Managing Confrontation in US-Russian Relations
The Biden administration’s initial approach to Russia contrasts with that of every other American administration since the fall of the Soviet Union, all of which began by calling for improved relations with Moscow. Biden has been quick to impose sanctions and call out perceived Russian misdeeds, but he has been equally quick to pursue dialogue and cooperation on strategic concerns, climate issues, and other areas of mutual interest. Russian commentators have characterized this combination of confrontation and outreach as American “schizophrenia.” Many Americans see it a sensible effort to “walk and chew gum” at the same time, aimed at making the US-Russian relationship more stable and predictable.
Can Biden’s approach succeed where other U.S. approaches have failed? What factors are critical for success, and what might lead to failure?
The Center for the National Interest assembled a panel of experts on May 18, 2021 to air a range of perspectives on these questions:
• Marlene Laruelle is Research Professor of International Affairs and Director of the Institute for European, Russian, and Eurasian Studies at The George Washington University. Her most recent book is Is Russia Fascist? Unraveling Propaganda East and West.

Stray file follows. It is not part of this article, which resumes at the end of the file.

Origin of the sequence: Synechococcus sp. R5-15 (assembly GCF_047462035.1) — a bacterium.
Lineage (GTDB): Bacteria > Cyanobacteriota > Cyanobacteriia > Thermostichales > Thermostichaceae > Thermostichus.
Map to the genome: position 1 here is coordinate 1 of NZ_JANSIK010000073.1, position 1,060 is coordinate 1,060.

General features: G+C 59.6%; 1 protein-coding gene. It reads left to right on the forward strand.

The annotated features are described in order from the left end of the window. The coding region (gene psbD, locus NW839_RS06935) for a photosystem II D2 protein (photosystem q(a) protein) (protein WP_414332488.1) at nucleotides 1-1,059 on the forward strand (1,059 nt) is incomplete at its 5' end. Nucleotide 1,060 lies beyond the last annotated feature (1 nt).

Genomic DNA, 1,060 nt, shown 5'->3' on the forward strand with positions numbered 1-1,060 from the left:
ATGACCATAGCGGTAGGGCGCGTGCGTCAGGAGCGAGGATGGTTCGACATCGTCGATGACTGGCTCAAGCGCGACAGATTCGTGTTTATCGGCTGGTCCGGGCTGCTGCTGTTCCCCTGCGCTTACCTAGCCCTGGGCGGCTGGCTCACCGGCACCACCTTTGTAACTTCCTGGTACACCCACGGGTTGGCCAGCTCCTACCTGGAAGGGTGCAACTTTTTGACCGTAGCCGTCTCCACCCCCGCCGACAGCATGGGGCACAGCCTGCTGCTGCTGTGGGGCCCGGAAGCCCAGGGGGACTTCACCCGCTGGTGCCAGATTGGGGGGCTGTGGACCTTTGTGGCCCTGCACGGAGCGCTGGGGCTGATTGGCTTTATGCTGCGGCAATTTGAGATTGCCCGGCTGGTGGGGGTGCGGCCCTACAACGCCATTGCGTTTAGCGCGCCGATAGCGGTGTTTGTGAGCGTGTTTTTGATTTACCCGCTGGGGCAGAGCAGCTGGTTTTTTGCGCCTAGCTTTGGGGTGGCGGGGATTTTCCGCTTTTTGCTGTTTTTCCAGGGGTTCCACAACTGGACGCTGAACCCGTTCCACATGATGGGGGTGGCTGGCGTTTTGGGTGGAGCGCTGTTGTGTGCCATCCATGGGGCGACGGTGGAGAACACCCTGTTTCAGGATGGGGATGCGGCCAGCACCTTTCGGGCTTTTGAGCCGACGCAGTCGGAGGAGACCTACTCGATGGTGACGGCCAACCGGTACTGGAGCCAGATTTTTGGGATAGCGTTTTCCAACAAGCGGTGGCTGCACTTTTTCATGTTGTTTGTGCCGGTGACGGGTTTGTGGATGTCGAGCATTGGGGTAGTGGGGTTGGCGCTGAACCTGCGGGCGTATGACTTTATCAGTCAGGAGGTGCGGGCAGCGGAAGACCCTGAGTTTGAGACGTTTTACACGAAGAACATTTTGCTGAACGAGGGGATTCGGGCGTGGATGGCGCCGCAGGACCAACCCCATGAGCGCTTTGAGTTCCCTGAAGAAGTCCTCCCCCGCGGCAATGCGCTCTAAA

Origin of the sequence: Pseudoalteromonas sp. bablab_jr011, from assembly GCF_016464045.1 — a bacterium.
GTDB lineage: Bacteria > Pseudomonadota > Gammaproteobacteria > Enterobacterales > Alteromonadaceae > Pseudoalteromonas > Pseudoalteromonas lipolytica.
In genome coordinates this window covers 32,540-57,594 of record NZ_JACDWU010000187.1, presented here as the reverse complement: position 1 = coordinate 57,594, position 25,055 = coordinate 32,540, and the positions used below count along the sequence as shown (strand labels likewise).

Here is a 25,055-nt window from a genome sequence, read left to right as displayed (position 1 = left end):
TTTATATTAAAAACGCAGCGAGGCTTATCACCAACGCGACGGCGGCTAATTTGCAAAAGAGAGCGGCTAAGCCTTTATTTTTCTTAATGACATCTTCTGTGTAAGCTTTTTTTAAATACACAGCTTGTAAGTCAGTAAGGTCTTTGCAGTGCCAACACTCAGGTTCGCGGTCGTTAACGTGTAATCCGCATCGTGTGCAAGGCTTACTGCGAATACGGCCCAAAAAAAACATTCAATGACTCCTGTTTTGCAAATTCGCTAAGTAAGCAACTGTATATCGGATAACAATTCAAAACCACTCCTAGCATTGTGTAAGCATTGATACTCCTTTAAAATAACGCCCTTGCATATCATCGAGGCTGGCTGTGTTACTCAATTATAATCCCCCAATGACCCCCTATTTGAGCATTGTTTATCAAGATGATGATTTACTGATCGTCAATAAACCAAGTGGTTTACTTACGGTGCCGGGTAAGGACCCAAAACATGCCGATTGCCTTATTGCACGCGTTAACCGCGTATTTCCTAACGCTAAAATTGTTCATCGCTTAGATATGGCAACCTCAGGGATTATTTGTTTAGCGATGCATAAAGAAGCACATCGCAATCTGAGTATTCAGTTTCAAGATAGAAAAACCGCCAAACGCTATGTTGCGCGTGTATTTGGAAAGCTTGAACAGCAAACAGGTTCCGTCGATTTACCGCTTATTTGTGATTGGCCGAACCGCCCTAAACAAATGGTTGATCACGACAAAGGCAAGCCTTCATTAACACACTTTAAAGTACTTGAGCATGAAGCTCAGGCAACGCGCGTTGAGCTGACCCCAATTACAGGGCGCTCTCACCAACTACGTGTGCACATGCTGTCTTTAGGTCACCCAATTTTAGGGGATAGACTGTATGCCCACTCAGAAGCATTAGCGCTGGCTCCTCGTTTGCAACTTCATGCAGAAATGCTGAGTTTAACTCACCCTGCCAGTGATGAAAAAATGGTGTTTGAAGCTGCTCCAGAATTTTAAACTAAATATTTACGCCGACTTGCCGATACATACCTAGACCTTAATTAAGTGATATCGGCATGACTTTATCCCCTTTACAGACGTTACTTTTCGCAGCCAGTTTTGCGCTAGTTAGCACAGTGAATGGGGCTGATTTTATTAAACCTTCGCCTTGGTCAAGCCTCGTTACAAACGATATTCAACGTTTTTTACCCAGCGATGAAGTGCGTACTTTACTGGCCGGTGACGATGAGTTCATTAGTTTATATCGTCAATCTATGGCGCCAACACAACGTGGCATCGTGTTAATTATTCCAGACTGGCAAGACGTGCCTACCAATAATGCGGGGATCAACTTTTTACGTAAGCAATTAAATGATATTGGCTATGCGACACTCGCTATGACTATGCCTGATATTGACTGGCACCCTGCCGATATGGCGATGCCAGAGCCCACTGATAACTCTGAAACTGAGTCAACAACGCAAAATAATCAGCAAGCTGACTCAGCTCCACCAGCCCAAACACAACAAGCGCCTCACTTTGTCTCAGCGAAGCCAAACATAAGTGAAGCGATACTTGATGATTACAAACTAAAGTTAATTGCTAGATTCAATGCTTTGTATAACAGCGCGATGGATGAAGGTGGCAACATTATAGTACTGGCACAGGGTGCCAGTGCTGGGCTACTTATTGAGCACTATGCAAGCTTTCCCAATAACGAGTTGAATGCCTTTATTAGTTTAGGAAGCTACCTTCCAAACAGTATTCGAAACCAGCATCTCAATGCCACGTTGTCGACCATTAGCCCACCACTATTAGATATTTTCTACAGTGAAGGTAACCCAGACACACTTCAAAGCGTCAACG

• Robert Legvold is Marshall D. Shulman Professor Emeritus at Columbia University and one of America’s foremost experts on Russia. His most recent book is Return to Cold War.
• Dmitry Suslov is Deputy Director of the Centre for Comprehensive European and International Studies and Senior Lecturer at the National Research University Higher School of Economics in Russia. He is the author of numerous publications on US-Russian relations and changes in the world order.
George Beebe, Vice President and Director of Studies at the Center for the National Interest, served as the moderator for this discussion. He is former director of Russia analysis at the Central Intelligence Agency, a former advisor to Vice President Dick Cheney on Russia matters, and author of The Russia Trap: How our Shadow War with Russia Could Spiral into Nuclear Catastrophe.